The BBC, and the new Director Tim Davie, claim they are concerned about impartiality, but they are not. In actual fact they are concerned about the people who work for them drawing conclusions about debates.

The Guardian reported that employees would be told not to “express a personal opinion on matters of public policy, politics, or controversial subjects”.

They would rather their staff present different sides of a debate, rather than seek to draw conclusions and judgments.

But the act of reaching a judgment is not in and of itself an act of impartiality. In fact, impartiality refers to a person being fair when judging or considering something without allowing your own interest to influence you. Having a political preference or a view does not mean that one is by definition, impartial. In fact, one’s preference or view may have been arrived at after having judged the issues impartially.

The BBC are concerned not about impartiality per se but rather about involvement in politics. That is to say, it is not enough for the BBC to see that their presenters treat the topics they discuss whilst working for the BBC impartially, they simply don’t want them reaching judgments on issues that are regarded as controversial or political.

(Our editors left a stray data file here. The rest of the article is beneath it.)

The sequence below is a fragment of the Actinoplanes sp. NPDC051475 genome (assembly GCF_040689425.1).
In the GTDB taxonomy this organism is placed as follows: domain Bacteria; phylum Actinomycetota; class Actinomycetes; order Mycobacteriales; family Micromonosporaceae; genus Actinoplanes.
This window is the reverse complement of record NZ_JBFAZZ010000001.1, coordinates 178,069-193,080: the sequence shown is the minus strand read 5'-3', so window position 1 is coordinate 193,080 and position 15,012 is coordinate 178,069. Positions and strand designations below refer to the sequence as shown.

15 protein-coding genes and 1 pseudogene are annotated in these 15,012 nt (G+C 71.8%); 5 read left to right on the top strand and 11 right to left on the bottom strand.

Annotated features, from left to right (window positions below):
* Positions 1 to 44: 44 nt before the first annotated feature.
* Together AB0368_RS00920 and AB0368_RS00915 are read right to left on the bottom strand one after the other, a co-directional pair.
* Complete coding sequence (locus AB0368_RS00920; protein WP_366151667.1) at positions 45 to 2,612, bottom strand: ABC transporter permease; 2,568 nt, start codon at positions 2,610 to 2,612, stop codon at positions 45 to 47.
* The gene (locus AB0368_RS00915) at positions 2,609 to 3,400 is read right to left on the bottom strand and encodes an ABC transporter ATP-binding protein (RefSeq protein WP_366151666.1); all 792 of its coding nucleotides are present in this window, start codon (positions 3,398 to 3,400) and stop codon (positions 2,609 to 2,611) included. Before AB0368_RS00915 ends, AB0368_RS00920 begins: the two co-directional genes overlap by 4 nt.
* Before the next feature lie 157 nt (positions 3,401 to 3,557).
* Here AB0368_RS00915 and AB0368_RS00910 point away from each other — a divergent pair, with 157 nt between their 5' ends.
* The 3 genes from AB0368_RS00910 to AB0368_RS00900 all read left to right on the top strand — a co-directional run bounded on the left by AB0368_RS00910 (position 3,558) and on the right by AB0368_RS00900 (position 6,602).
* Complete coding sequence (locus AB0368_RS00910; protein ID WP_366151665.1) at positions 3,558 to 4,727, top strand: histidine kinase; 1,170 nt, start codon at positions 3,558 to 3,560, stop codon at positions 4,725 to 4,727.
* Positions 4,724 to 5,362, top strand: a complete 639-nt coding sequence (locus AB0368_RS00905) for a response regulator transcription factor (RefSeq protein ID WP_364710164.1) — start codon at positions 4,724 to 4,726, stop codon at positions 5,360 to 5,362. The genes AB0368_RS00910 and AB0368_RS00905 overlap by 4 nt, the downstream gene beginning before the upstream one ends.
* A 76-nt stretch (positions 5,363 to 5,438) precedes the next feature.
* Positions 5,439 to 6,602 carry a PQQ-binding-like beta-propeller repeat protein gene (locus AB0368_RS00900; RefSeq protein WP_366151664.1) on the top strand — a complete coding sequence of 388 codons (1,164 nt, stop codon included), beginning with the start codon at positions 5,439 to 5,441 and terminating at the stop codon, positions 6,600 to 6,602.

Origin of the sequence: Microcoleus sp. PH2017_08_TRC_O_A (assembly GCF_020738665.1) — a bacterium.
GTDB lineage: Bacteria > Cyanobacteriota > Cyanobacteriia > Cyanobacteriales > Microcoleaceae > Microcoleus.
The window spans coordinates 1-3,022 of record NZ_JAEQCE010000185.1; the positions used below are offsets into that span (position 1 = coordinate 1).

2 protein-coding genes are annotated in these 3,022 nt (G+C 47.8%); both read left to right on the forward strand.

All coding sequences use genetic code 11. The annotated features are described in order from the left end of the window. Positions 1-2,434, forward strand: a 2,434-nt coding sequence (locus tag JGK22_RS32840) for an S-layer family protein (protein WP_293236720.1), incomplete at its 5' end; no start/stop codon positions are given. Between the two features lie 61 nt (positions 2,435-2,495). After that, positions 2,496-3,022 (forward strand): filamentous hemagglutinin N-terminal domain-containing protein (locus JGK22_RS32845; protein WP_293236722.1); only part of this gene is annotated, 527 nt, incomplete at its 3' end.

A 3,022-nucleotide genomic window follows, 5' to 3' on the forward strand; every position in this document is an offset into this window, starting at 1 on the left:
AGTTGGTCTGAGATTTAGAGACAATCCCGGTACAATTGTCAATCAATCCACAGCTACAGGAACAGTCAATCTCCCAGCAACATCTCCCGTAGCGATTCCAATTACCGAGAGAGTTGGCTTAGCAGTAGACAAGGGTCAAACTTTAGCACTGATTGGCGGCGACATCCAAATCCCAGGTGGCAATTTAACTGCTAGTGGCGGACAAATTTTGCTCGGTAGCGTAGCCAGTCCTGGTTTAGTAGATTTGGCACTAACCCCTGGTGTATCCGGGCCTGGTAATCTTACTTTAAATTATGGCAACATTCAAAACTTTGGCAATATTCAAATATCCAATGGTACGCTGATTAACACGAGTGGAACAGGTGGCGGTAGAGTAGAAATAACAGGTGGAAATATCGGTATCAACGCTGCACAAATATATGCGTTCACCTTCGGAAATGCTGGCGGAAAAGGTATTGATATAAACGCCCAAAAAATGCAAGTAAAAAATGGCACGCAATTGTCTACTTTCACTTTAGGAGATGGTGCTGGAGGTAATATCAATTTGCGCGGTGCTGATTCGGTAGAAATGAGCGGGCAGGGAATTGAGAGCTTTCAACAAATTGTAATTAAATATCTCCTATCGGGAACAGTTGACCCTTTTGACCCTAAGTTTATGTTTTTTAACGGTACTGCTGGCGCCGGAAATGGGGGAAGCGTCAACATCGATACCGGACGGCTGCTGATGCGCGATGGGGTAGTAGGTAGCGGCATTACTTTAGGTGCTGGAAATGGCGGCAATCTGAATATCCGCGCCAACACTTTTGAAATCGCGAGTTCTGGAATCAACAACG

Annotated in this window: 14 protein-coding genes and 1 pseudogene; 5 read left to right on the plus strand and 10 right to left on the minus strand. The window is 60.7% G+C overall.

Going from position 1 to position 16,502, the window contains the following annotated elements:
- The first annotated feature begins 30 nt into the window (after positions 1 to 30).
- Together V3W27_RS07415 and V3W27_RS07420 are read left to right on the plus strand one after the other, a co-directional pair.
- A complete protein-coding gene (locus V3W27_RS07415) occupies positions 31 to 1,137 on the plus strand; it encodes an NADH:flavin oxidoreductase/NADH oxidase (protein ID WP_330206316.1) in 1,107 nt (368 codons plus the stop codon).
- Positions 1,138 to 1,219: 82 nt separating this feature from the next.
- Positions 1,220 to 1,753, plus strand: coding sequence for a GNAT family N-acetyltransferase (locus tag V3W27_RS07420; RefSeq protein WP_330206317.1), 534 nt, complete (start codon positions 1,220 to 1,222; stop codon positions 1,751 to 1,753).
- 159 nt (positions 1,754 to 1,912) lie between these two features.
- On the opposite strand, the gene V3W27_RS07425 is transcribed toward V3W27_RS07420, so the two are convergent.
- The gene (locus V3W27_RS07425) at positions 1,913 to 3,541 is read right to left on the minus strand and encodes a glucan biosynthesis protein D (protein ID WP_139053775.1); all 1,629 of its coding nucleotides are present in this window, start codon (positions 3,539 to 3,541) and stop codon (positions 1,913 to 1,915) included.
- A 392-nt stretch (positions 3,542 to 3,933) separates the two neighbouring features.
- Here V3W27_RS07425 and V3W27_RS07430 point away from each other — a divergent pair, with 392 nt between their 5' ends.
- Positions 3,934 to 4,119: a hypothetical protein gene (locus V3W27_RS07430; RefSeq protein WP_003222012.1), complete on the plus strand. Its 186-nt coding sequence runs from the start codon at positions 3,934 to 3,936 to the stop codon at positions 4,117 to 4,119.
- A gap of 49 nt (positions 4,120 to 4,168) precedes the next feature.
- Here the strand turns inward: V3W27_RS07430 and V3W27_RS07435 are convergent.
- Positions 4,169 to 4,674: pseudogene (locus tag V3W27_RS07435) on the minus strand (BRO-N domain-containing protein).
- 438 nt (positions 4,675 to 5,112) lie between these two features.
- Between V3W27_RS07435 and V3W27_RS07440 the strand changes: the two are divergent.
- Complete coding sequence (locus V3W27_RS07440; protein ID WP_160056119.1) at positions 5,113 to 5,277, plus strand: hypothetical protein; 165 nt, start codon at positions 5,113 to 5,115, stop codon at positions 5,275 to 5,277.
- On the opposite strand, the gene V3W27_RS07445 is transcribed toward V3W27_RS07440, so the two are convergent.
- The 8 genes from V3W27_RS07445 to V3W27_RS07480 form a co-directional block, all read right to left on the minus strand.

This is par for the course. BBC news reporting is anodyne and devoid of any significance because in the main it acts as a mouthpiece for the different sides of the political debate, rather than impartially considering the evidence and reaching a judgment on what is actually happening. The BBC thinks they are being impartial by not reaching a judgment, when in actual fact all they are really doing is seeking to avoid criticism.

And that is what is driving the BBC, conflict-avoidance, cowering from those who would castigate it for hiring people who voice political opinions not in line with theirs, not impartiality. They are worried, it would seem, that BBC presenters might come to be seen as being partial and biased, because outside forces seek to categorise them as such.